The increased sensitivity observed for many POP analytes, in comparison with traditional GC-EI-MS methods can be seen in Figure 1. Here the signal-to-noise ratio (S/N) determined for BDE #17 and #28 shows a significant increase when analyzed by APGC. This further reduces matrix loading, thus improving liner,  column life, and instrument robustness, while reducing instrument maintenance.

Figure 1. Increased sensitivity achieved for BDE #17 and #28 in extracted pork by A. APGC (2 pg on column) compared with traditional B. EI (20 pg on column).

The medium and high concentration replicates were combined (n= 18) to allow for an averaged and more representative statistical analysis of the method recovery and repeatability for each matrix. Further statistical analysis was completed to allow for validation of a robust method at low concentration levels. To this end, the method recovery and repeatability were determined separately for all analytes in each matrix at the lowest level of fortification (0.2 x LL, where n= 9). These results are shown for pork matrix in Table 3.

Limits of detection

The detection of POPs in food and environmental samples are challenging, because of their ubiquitous presence and the increasingly low detection levels required to meet regulatory limits in complex matrices. However, the analysis of PBDEs, PCBs, PAHs, and OCPs can be achieved below all the required levels of detection using APGC-MS.

The limits determined for all of the analytes are summarized in Table 3, where concentrations of <1 µg.kg-1 were achieved for all analytes in pork extract. The excellent sensitivity achieved is further demonstrated in Figure 2, where the S/N ratio was determined for 50 fg on column. An example of each class of POP analyzed was compared to its matrix blank, thus demonstrating the selectivity afforded.

Figure 2. Excellent sensitivity and selectivity determined for 50 fg on column for: A. PBDE #17 and #28; B. methyl-5-chrysene; C. PCB #126; and D. oxychlordane, in comparison to a blank extracted pork sample.

The developed method allowed for excellent repeatability for the multi-class components fortified at low levels in a variety of matrices. This is well demonstrated by the validation data shown in Table 3, where excellent recoveries and method repeatability are shown for all analytes fortified in pork meat (n= 9) at levels between 50 to 1000 ng.kg-1

Using the optimized generic sample preparation and cleanup method, the percentage recoveries ranged from 65% to 122% in pork matrix. Percentage relative standard deviations (%RSD) were found to be <20% for all analytes. This is an acceptable level for multi-residue analysis in complex matrices, showing low variance for all of the PBDEs, PCBs, PAHs, and OCPs when spiked at parts per trillion (ppt, equating to ng.kg-1) levels in the complex matrix.

Linearity

Linearity was investigated for all analytes utilizing the internal standards described in Table 1. Good correlation was achieved (R2>0.99) over a satisfactory working range of 2 to 25 µg.kg-1. This working range was deemed most appropriate, allowing for the accurate quantification for all analytes at legislated levels where applicable. An example of the calibration curves achieved utilizing the internal standard is provided in Figure 3 for each class of POP in pork meat.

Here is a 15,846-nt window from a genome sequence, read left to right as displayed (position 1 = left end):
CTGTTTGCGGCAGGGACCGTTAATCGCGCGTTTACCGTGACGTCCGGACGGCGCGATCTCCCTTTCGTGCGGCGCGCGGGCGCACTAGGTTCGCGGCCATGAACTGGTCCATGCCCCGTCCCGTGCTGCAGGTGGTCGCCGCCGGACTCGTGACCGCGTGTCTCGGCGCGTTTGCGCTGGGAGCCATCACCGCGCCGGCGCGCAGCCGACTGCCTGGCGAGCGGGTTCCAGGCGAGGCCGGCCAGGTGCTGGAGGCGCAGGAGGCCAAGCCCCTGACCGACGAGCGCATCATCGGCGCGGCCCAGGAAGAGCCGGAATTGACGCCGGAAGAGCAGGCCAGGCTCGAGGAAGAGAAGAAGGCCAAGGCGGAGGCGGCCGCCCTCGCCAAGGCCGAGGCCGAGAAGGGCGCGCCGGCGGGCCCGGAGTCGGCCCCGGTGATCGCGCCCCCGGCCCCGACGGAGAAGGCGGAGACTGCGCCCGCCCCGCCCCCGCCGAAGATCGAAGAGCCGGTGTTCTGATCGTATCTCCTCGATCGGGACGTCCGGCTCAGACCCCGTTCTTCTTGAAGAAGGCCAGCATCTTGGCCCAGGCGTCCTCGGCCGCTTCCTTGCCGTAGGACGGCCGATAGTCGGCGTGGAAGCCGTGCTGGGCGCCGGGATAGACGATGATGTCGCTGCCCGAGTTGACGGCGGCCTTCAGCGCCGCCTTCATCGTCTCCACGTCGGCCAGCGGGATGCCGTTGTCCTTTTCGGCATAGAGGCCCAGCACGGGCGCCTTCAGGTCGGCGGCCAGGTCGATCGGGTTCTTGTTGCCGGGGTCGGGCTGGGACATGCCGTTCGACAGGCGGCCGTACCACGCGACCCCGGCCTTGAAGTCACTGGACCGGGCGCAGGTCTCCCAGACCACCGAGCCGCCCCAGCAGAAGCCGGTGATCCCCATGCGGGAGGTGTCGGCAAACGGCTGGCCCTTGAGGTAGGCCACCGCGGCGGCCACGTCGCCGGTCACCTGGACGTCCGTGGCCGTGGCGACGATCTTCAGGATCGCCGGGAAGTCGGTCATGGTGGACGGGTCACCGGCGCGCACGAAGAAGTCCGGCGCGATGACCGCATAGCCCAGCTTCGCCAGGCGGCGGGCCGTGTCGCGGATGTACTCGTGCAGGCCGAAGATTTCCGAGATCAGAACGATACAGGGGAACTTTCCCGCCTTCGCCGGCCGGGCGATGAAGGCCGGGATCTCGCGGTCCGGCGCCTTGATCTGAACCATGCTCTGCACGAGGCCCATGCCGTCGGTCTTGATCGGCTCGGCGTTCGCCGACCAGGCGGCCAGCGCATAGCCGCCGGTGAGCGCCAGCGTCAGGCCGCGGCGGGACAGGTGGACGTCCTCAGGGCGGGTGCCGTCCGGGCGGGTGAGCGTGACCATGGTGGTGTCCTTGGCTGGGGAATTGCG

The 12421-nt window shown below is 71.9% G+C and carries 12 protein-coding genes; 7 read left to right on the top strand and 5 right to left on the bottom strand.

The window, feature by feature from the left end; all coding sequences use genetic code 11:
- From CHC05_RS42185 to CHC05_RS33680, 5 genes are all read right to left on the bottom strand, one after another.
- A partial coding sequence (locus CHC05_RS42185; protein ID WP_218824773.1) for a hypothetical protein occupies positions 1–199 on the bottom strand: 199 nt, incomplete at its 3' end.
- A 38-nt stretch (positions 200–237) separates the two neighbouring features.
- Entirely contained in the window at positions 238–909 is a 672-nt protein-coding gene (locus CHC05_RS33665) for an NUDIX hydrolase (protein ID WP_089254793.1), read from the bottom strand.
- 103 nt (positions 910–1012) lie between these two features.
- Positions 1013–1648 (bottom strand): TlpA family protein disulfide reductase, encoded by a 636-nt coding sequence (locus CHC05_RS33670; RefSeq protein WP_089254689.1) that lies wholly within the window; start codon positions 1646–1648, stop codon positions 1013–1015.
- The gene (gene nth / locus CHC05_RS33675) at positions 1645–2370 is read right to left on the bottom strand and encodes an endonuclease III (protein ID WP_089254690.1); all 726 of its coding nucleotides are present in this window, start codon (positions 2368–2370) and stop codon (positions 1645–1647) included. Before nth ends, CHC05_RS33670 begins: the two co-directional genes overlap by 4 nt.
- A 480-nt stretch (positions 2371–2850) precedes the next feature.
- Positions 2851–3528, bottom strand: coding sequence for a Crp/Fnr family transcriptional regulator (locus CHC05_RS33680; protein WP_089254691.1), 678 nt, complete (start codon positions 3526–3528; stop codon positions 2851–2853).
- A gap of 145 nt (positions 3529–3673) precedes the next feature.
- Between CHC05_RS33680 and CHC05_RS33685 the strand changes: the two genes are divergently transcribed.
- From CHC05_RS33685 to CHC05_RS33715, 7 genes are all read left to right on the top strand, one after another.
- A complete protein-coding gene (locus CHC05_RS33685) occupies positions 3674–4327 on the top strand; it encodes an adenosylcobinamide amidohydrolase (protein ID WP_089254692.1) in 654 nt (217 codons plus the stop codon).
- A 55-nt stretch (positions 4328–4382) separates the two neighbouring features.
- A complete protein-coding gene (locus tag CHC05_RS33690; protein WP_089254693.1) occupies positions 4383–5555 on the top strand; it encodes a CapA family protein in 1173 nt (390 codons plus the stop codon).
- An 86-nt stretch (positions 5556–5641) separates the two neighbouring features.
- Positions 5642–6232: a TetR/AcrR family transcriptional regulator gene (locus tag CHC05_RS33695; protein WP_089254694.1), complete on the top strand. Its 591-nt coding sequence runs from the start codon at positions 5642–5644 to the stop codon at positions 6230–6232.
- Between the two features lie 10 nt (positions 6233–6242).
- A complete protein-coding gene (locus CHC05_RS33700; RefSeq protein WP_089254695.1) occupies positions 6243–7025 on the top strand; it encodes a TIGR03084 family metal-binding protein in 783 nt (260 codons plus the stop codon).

Figure 3. Example of excellent calibration curve correlation for each of the four POP classes over the concentration range 2 to 25 µg.kg-1 in pork meat for: A. polybrominated diphenyl ethers; B. polycyclic aromatic hydrocarbons; C. polychlorinated biphenyls; D. organochlorine pesticides.

Conclusion

Time-consuming and costly analyses are a major drain on food and environmental testing laboratories, where multi-analyte methods are preferred for efficient use of resources. While the robust Xevo TQ-S can be coupled with UPLC to provide sensitive analysis of LC-amenable compounds, this work shows the ability of the  Xevo TQ-S to analyze multi class POPs by atmospheric pressure  gas chromatography with excellent robust sensitivity. 

The optimization of a single cleanup method for a variety of analytes has been shown to achieve satisfactory recoveries, while allowing the Xevo TQ-S with APGC to quantify analytes below the regulatory limit. Taking pork as an example, excellent recoveries, in the range of 66% to 122% were determined, where the repeatability was <20% for all 141 POP analytes.

This validated and accredited method has been implemented by the MAPAQ for the routine analysis of a multitude of meats, fish, milk, and infant formula to ensure consumer safety in Quebec, Canada. When compared with traditional GC-EI-MS methods, increased sensitivity, less maintenance, and routine cleaning has been required for the Xevo TQ-S with APGC, further improving  laboratory efficiency.

Acknowledgements

MAPAQ wishes to acknowledge the skills and day-to-day work of laboratory technicians Justine Legros and Anne-Marie Simard, along with the help of three one year internship students: Pierre-Luc Cloutier (2011), Renaud Lussier (2012), and Gabrielle Mercier (2013).

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720005144, August 2014